"You guys are leaders in every aspect of your lives," Prince Harry told service members during a virtual event with First Lady Dr. Jill Biden

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Prince Harry and U.S. First Lady Dr. Jill Biden reunited for a favorite cause.

On Monday, the two paired up for a virtual event honoring wounded service members who would have taken part in this year's Warrior Games, which was slated to be held this week in Orlando, Florida, but was canceled because of COVID-related concerns.

During a Zoom conference call, Harry — who was to have visited the U.S. Department of Defense's contest with Dr. Biden before its cancellation — told service members that his Paralympic-style Invictus Games "never would've been created had I not been inspired by every single one of you, and you companions and your families, and everything you've given in service to this country."

"These games are so important, whether it's the Warrior Games or the Invictus Games. It is the ultimate reminder of service both at home and overseas. It is about the physical and the mental fitness of those who have sacrificed so much," he continued.

"To see every single one of you here with the pride on your faces makes me incredibly happy to know how far you guys have come, the dark places that you've been to, and where you are now," Harry added. "Thank you for inspiring us. Thank you for showing us the way. You guys are leaders in every aspect of your lives, both while serving and within your communities as well. This community is as strong as ever and that also makes me incredibly proud."

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Prince Harry, The Duke of Sussex
Prince Harry
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Harry — a veteran with two tours to Afghanistan during his decade in the British army — attended the Warrior Games in Colorado in 2013 and a year later put on his first Invictus Games in London. Dr. Biden, meanwhile, has been immersed in supporting the adaptive sporting community through Joining Forces, the White House initiative to support military and veteran families, caregivers, and survivors. 

Then-Second Lady Dr. Biden attended Harry's Invictus Games when it was in Orlando in 2016, and she and former Vice President (now President) Joe Biden joined Harry at the Games in Toronto the following year.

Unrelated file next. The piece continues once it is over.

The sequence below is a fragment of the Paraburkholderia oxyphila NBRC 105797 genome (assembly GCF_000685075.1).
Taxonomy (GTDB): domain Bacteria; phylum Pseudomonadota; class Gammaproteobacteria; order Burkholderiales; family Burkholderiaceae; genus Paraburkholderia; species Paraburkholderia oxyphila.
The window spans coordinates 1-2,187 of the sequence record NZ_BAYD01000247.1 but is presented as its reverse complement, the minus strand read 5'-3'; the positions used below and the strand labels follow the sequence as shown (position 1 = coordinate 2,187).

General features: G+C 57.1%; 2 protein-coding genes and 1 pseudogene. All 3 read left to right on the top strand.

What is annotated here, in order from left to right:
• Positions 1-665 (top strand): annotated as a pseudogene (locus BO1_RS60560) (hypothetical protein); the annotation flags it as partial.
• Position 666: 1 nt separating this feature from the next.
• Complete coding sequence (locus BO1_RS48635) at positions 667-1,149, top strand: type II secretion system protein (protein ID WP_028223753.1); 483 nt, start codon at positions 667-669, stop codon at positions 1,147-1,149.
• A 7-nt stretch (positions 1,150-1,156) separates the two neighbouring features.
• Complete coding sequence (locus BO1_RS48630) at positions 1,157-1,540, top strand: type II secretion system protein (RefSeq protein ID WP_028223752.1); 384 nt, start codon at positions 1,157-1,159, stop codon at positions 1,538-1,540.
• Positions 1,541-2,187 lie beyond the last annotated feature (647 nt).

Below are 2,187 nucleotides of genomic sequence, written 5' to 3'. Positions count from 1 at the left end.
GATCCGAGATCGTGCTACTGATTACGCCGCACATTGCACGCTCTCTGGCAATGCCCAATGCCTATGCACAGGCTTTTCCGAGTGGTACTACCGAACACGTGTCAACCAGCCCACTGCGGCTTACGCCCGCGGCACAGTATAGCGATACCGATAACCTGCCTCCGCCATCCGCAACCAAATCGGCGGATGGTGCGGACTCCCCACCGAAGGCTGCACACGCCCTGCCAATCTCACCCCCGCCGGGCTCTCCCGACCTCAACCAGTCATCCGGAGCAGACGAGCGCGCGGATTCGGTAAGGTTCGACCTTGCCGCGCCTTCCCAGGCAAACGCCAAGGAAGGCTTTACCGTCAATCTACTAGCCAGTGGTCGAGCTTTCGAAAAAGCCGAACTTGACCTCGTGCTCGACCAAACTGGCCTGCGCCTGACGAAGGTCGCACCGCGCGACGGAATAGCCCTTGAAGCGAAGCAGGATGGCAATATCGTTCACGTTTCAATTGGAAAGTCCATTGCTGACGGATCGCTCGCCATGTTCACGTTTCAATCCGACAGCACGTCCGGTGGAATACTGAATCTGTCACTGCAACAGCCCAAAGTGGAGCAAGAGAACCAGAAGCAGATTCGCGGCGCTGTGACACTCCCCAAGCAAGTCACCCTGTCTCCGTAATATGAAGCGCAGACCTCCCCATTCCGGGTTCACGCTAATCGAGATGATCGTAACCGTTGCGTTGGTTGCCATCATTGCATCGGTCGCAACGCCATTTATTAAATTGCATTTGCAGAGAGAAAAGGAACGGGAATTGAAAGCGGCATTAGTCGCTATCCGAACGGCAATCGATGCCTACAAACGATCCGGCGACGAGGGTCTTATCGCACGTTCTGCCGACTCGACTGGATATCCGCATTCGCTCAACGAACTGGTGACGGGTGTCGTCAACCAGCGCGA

During the virtual event, Dr. Biden recalled her first time meeting Harry at the inaugural Invictus Games and praised the Duke of Sussex for dedicating himself to "lifting up service members from around the globe."

"It's hard to believe it's been 7 years since the first Invictus Games in London. The memories of it are still so fresh in my mind. Every race and game more thrilling than the last," she said, before noting that there "was one moment that I will never forget."

Dr. Biden then recounted seeing swimmers who had finished a race cheering on another competitor who "was still digging deep to get to the finish line."

"Her teammates lined up along the side of the pool and cheered as loudly as they could. Then, the swimmers from all different countries came over as well," she remembered. "With each stroke she took, the crowd shouted and chanted with encouragement until she made it to the end. Her victory and the community that came together around her took my breath away."

Meghan, Duchess of Sussex attends the wheelchair basketball final during the Invictus Games at the Quay Centre on October 27, 2018 in Sydney, Australia
Meghan Markle and Prince Harry at an Invictus Games event
| Credit: Karwai Tang/WireImage

Secretary of Defense Lloyd Austin and Ken Fisher, Chairman and CEO of Fisher House Foundation, also took part in the online celebration on Monday. Fisher House Foundation has been a long-term supporter of both Warrior Games and Invictus Games, providing "a home away from home" for families of patients receiving medical care at major military and Department of Veterans Affairs medical centers. Families are lodged temporarily for free so they can be close to their loved one during their medical treatment.

The Warrior Games was first held in 2010 to celebrates the resiliency and dedication of wounded, ill and injured active duty and veteran U.S. military Service members.